With Brexit delayed at the recent EU summit until as late as 31 October and a compromise plan off the immediate agenda, the political vacuum has been filled by manoeuvres to remove Theresa May from 10 Downing Street.
Brexit talks between government ministers and Labour are set to resume Tuesday. However, expectations of a breakthrough remain muted, as the focus has shifted to reinvigorated efforts by Conservatives to oust Theresa May from Downing Street.
In the Brexit talks, which were put on hold before the Easter holiday, with Labour saying it had yet to hear a possible government compromise plan, a government team including David Lidington, May’s de facto deputy, and Brexit Secretary Steve Barclay is to meet Barclay’s Labour shadow, Keir Starmer, the shadow business secretary, Rebecca Long-Bailey, and others at the Cabinet Office.
More talks have been scheduled, but as of yet, none are scheduled to include PM May or Jeremy Corbyn.
Meanwhile, Theresa May has been under relentless pressure to set a date for her departure, with the executive of the 1922 Committee, which represents Conservative backbenchers, scheduled to meet on Tuesday. Its chair, Graham Brady, is reportedly planning to tell the prime minister she must depart before the end of June.
According to party rules, Theresa May is now immune for another year after surviving a no-confidence vote back in December, triggered by enough Conservative MPs writing to the backbench 1922 Committee to request a challenge.
A series of reports have said the committee could instead pressure May, who has promised to step down once a Brexit deal is passed, to provide a guaranteed date. Brady was due to tell the PM that it should be no later than 30 June, according to ITV reports.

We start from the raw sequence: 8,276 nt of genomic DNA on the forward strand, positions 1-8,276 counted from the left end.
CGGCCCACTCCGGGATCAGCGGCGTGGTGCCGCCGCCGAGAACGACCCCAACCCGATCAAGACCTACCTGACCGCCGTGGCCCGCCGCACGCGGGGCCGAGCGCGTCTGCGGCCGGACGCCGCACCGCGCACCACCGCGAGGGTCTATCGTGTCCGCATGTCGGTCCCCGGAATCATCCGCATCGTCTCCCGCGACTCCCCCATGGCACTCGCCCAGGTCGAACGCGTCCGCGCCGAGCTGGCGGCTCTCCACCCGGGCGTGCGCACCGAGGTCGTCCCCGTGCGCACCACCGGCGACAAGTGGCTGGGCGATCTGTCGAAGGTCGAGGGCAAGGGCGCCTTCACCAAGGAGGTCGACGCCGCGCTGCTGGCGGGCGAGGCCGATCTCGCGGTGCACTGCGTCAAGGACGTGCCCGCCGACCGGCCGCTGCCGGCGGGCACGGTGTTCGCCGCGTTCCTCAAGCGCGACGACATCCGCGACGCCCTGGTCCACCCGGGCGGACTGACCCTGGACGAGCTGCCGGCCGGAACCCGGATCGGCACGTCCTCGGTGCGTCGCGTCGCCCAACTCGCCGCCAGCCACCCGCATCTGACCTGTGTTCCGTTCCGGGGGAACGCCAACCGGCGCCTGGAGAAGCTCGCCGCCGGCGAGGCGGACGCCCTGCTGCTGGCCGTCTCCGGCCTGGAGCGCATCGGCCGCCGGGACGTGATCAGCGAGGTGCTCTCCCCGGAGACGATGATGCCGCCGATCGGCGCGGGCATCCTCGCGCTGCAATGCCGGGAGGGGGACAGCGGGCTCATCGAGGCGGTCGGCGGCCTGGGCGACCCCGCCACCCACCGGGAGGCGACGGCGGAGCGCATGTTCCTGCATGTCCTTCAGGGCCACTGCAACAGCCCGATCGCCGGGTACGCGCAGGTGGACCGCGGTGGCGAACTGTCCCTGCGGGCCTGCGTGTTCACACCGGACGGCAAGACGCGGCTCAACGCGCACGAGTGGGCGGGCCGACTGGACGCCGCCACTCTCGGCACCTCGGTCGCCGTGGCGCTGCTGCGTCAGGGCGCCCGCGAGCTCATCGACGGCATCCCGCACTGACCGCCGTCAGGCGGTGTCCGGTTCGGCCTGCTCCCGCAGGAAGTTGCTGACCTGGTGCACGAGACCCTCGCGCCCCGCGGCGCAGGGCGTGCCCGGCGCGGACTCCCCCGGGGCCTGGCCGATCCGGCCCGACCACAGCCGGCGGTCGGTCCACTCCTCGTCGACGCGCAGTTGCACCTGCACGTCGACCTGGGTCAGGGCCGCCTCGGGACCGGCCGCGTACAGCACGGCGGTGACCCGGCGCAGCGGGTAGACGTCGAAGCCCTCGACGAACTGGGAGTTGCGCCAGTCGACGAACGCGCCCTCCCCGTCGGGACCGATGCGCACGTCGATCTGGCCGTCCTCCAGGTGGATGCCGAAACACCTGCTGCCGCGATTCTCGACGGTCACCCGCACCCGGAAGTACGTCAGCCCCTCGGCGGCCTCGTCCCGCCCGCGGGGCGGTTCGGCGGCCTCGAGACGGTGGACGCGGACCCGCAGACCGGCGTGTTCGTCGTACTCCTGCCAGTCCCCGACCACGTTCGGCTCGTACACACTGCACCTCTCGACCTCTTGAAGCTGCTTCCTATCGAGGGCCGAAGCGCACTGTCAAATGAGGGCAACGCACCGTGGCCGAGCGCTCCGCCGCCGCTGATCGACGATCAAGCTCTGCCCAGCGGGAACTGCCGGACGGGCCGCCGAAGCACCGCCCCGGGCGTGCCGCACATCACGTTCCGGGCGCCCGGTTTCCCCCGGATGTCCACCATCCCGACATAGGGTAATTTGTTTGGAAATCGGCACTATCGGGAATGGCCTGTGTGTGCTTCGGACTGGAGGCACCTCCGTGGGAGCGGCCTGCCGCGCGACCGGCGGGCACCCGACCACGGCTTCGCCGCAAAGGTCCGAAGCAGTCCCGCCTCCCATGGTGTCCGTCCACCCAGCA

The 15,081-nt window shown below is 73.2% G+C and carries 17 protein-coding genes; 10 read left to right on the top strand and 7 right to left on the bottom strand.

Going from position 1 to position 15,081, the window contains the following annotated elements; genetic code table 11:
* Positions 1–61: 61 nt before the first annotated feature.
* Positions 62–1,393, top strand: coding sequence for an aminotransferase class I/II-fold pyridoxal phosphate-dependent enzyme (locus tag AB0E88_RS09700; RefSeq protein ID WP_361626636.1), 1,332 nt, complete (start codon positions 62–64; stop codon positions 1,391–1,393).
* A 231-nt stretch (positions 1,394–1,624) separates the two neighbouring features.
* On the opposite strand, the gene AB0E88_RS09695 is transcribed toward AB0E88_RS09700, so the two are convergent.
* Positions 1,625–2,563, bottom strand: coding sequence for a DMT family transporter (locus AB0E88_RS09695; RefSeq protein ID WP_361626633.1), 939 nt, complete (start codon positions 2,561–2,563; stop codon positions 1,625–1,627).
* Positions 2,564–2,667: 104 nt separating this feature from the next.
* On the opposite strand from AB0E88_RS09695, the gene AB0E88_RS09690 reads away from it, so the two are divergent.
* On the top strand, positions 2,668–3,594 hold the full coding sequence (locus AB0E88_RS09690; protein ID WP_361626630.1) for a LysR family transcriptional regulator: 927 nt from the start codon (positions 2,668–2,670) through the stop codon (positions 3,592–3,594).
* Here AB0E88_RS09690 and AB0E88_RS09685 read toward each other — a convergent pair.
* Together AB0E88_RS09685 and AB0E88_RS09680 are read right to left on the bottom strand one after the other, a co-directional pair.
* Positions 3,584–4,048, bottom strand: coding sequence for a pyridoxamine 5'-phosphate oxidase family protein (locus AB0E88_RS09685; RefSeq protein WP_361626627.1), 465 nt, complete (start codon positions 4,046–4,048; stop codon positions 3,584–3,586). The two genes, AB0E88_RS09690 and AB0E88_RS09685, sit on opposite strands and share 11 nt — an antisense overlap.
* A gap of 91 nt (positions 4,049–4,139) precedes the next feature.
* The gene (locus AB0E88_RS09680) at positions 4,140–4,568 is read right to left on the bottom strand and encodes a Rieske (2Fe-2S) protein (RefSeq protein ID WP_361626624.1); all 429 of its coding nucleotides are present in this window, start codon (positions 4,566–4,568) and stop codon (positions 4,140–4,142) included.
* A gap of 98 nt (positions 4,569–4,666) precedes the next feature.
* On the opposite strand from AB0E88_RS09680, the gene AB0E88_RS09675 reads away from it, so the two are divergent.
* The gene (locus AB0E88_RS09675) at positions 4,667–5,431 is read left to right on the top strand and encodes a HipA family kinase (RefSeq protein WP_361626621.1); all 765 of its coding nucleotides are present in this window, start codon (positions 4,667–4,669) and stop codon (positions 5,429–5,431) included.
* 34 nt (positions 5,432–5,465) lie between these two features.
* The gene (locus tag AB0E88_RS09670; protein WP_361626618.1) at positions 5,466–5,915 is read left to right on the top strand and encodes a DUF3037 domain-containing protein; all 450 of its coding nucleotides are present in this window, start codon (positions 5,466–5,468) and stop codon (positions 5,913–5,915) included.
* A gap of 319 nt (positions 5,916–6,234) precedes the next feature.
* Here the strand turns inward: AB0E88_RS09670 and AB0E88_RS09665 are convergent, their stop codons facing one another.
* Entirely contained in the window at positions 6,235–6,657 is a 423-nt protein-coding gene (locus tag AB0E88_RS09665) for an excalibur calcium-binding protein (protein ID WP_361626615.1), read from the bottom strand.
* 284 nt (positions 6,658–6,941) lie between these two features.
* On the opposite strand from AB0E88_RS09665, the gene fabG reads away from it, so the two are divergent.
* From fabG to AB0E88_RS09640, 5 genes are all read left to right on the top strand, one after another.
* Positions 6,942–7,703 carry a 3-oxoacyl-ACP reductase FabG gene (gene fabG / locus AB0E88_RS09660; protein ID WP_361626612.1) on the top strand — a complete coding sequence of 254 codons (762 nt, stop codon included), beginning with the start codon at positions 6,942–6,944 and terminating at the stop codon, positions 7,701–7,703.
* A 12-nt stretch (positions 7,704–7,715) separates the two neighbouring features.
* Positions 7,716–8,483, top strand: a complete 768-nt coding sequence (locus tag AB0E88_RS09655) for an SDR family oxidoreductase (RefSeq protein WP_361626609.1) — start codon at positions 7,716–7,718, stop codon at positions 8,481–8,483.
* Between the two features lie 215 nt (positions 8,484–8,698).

According to another committee source, no decisions had been made, and most of the reports about attempts to remove May “have only reflected the views of one or two members”.
Nonetheless, there has been growing sentiment among Tory MPs that the PM should be deprived of their support. The Guardian cites an unnamed moderate MP as saying he thought it would be “sensible and logical” for Brady to pressure May to go soon, adding that in his opinion, she seemed to be mainly staying on out of a sense of stubbornness.
Separately, it has emerged that May will face a no-confidence motion from a group representing Conservative grassroots members.
According to reports, next month, the National Conservative Convention will be forced to call an emergency meeting to hear the motion after enough local party chairs signed a petition supporting the move. Albeit only advisory, such a vote would place further pressure on May to go.
Originally, the United Kingdom was to finalise its divorce from the European Union on 29 March, but Theresa May’s government failed to secure support for its withdrawal agreement before the deadline, prompting London to seek an extension to avoid a no-deal scenario.
Following a European Council special meeting, held on 10 April, London received a flexible Brexit extension until 31 October.